Nonprofits should claim all the impacts they have, not only explicit outcomes.
Community nonprofits arise to meet self-identified community needs, and are the vehicles through which we take care of our communities and act for social change.
Much more than individual corporations providing units of services, we are vital components of movements ranging from health care access to environmental health, immigration rights, ending racial discrimination and raising our individual and collective spirits.
But community nonprofits take heat from everyone: government tells us we’re too small or mismanaged; consultants urge us to make a hundred management improvements; donors tell us there are too many nonprofits; corporations tell us to be more businesslike (like Bear Stearns or Enron?) and foundations tell us that our logic models aren’t good enough.
It’s easy to become discouraged when faced with this onslaught of negativity. But community nonprofits and people – the overwhelming majority of the nonprofit sector – are the ones doing most of the work, coming up with the most innovative ideas and making the most meaningful investments in community life.
I recently met with a some women from a public housing project who were trying to raise a few thousand dollars to start a drill team for middle school girls – the money was for instruments and uniforms. After talking with them, I realized that some people might assume that the YMCA or the Boys and Girls Club would do a better job of starting such a drill team – after all, they have experts in youth development and professional purchasing departments!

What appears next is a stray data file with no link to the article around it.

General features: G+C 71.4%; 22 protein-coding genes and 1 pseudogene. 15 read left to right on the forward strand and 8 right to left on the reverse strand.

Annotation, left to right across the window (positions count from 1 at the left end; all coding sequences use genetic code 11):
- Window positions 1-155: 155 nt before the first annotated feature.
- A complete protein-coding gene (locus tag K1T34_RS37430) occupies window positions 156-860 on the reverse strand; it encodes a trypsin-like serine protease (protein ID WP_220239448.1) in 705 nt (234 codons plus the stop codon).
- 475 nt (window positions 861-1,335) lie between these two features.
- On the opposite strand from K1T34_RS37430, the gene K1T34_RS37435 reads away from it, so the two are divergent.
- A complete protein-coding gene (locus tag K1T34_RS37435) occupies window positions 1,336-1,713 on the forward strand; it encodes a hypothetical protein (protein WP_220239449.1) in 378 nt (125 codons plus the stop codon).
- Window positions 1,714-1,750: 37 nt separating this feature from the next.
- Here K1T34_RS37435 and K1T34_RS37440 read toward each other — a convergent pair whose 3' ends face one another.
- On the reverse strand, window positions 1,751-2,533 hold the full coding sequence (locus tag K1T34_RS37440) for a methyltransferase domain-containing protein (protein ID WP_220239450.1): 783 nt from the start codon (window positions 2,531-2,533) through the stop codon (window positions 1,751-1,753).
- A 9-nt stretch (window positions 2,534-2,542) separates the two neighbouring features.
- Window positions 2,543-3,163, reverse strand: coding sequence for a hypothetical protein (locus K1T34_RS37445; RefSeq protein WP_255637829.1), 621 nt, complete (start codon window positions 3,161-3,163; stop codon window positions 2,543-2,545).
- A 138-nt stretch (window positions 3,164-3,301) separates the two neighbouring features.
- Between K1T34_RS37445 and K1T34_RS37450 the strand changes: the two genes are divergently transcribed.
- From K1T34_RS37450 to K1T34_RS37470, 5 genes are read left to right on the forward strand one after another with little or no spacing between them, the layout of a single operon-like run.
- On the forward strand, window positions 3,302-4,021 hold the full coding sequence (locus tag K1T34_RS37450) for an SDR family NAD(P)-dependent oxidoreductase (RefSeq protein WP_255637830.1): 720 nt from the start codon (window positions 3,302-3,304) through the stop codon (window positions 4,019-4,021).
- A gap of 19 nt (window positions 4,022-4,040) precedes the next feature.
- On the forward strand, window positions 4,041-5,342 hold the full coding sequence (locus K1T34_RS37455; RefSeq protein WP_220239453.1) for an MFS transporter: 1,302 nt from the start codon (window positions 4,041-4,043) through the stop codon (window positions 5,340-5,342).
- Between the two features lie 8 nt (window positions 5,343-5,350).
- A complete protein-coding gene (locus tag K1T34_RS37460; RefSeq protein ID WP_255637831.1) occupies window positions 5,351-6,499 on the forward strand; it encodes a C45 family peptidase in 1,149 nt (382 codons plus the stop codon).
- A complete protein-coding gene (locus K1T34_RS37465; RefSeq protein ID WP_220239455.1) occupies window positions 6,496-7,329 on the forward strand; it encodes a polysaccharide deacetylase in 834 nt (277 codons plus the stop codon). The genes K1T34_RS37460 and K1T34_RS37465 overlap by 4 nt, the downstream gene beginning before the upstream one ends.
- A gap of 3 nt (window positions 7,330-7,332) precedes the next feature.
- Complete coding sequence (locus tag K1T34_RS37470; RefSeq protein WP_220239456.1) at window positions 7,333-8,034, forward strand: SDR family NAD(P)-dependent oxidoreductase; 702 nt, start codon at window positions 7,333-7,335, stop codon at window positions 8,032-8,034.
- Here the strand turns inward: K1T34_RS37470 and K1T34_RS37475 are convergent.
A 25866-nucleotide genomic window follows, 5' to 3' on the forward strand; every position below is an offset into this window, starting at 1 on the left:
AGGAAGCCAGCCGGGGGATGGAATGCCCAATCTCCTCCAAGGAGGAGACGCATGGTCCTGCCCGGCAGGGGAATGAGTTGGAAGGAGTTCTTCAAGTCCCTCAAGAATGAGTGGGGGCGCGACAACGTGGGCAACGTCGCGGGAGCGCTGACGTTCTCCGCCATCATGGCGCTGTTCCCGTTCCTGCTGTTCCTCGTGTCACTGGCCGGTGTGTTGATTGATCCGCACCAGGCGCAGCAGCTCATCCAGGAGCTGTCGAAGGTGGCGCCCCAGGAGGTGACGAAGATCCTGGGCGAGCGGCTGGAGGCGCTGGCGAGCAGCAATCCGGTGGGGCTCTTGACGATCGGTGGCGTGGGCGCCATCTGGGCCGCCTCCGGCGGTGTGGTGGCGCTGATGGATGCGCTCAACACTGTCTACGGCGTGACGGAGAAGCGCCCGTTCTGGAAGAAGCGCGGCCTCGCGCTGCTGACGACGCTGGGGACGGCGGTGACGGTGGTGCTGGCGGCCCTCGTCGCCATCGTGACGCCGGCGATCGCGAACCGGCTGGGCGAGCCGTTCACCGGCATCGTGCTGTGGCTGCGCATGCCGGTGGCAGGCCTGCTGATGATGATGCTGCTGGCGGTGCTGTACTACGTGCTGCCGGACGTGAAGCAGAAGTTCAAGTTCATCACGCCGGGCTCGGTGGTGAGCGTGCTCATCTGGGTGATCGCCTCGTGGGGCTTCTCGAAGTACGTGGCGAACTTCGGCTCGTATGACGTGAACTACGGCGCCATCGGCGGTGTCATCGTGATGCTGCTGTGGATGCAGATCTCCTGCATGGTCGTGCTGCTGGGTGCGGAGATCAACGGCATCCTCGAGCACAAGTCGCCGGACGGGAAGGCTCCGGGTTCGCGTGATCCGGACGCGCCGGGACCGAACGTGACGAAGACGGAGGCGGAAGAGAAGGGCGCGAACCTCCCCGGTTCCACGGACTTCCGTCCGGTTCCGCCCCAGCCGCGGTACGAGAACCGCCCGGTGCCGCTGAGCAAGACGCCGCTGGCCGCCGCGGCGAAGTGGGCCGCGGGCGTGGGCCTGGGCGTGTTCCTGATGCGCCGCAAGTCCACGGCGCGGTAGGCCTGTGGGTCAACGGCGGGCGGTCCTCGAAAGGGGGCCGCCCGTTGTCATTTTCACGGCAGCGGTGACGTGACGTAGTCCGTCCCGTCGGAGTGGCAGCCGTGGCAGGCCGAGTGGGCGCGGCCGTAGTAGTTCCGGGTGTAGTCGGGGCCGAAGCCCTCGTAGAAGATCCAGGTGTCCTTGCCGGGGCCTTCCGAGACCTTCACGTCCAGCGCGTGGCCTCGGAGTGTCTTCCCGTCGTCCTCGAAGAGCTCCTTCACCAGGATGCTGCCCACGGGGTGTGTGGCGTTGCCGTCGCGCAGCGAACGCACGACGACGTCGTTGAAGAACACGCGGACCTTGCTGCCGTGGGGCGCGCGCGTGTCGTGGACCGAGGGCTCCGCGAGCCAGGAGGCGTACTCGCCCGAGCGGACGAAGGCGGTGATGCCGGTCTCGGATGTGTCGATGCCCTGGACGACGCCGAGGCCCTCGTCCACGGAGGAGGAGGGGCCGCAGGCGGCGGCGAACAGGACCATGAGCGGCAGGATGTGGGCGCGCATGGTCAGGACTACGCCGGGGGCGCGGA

While these are great organizations, I hope you would all agree with me that there is a unique and greater value in having mothers in a housing project start and lead such a team. They will not only provide “units of service,” but in the process will create and nurture a community of parents and youngsters, a community that will realize many more impacts than just “unduplicated clients served.”
In addition to our greater impact, community nonprofits are actually more effective and more efficient than nearly all government agencies and corporations. We break new ground (unlike foundations) and take personal risks (unlike funders).
As community nonprofits, we not only provide services, we are parts of and we lead movements for social change, and we hold ourselves accountable to our constituencies.
All of our organizations are like the drill team for girls: we not only develop and provide important services, but in doing so we create community and bring about long-term, varied and unexpected benefits.
In our own work, we all share the heart, spirit and meaning of the drill team mothers. Let’s claim not only our explicit outcomes, but all the impacts we have.
About the Author
Jan is a former editor of Blue Avocado, former executive director of CompassPoint Nonprofit Services, and has sat in on dozens of budget discussions as a board member of several nonprofits. With Jeanne Bell and Steve Zimmerman, she co-authored Nonprofit Sustainability: Making Strategic Decisions for Financial Viability, which looks at nonprofit business models.
Articles on Blue Avocado do not provide legal representation or legal advice and should not be used as a substitute for advice or legal counsel. Blue Avocado provides space for the nonprofit sector to express new ideas. Views represented in Blue Avocado do not necessarily express the opinion of the publication or its publisher.